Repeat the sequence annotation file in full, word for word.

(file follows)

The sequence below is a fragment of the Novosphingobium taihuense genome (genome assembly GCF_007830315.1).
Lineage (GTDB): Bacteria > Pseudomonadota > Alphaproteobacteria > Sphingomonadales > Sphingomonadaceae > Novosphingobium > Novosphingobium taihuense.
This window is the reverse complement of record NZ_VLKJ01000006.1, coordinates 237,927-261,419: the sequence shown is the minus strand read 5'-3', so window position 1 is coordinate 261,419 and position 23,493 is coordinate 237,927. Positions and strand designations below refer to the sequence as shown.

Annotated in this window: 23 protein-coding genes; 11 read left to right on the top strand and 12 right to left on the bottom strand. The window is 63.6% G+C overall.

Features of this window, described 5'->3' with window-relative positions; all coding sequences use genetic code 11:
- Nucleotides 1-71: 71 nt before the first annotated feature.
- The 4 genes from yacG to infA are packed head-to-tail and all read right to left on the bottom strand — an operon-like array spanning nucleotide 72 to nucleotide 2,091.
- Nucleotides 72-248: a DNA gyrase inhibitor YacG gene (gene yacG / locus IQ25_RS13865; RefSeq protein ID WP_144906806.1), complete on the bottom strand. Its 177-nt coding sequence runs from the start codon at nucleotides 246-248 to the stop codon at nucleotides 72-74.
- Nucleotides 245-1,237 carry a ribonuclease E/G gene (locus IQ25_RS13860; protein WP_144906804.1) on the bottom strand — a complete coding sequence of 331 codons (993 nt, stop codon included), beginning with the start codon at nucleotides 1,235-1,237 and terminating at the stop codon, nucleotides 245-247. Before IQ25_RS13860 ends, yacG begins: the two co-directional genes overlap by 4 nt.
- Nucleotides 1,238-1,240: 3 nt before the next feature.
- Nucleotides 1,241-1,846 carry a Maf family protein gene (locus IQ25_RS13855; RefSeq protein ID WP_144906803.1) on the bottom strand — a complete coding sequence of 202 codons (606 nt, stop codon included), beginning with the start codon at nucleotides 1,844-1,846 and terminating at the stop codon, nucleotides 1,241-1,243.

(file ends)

The sequence below is a fragment of the Novosphingobium taihuense genome (genome assembly GCF_007830315.1).
Lineage (GTDB): Bacteria > Pseudomonadota > Alphaproteobacteria > Sphingomonadales > Sphingomonadaceae > Novosphingobium > Novosphingobium taihuense.
This window is the reverse complement of record NZ_VLKJ01000006.1, coordinates 237,927-261,419: the sequence shown is the minus strand read 5'-3', so window position 1 is coordinate 261,419 and position 23,493 is coordinate 237,927. Positions and strand designations below refer to the sequence as shown.

Annotated in this window: 23 protein-coding genes; 11 read left to right on the top strand and 12 right to left on the bottom strand. The window is 63.6% G+C overall.

Features of this window, described 5'->3' with window-relative positions; all coding sequences use genetic code 11:
- Nucleotides 1-71: 71 nt before the first annotated feature.
- The 4 genes from yacG to infA are packed head-to-tail and all read right to left on the bottom strand — an operon-like array spanning nucleotide 72 to nucleotide 2,091.
- Nucleotides 72-248: a DNA gyrase inhibitor YacG gene (gene yacG / locus IQ25_RS13865; RefSeq protein ID WP_144906806.1), complete on the bottom strand. Its 177-nt coding sequence runs from the start codon at nucleotides 246-248 to the stop codon at nucleotides 72-74.
- Nucleotides 245-1,237 carry a ribonuclease E/G gene (locus IQ25_RS13860; protein WP_144906804.1) on the bottom strand — a complete coding sequence of 331 codons (993 nt, stop codon included), beginning with the start codon at nucleotides 1,235-1,237 and terminating at the stop codon, nucleotides 245-247. Before IQ25_RS13860 ends, yacG begins: the two co-directional genes overlap by 4 nt.
- Nucleotides 1,238-1,240: 3 nt before the next feature.
- Nucleotides 1,241-1,846 carry a Maf family protein gene (locus IQ25_RS13855; RefSeq protein ID WP_144906803.1) on the bottom strand — a complete coding sequence of 202 codons (606 nt, stop codon included), beginning with the start codon at nucleotides 1,844-1,846 and terminating at the stop codon, nucleotides 1,241-1,243.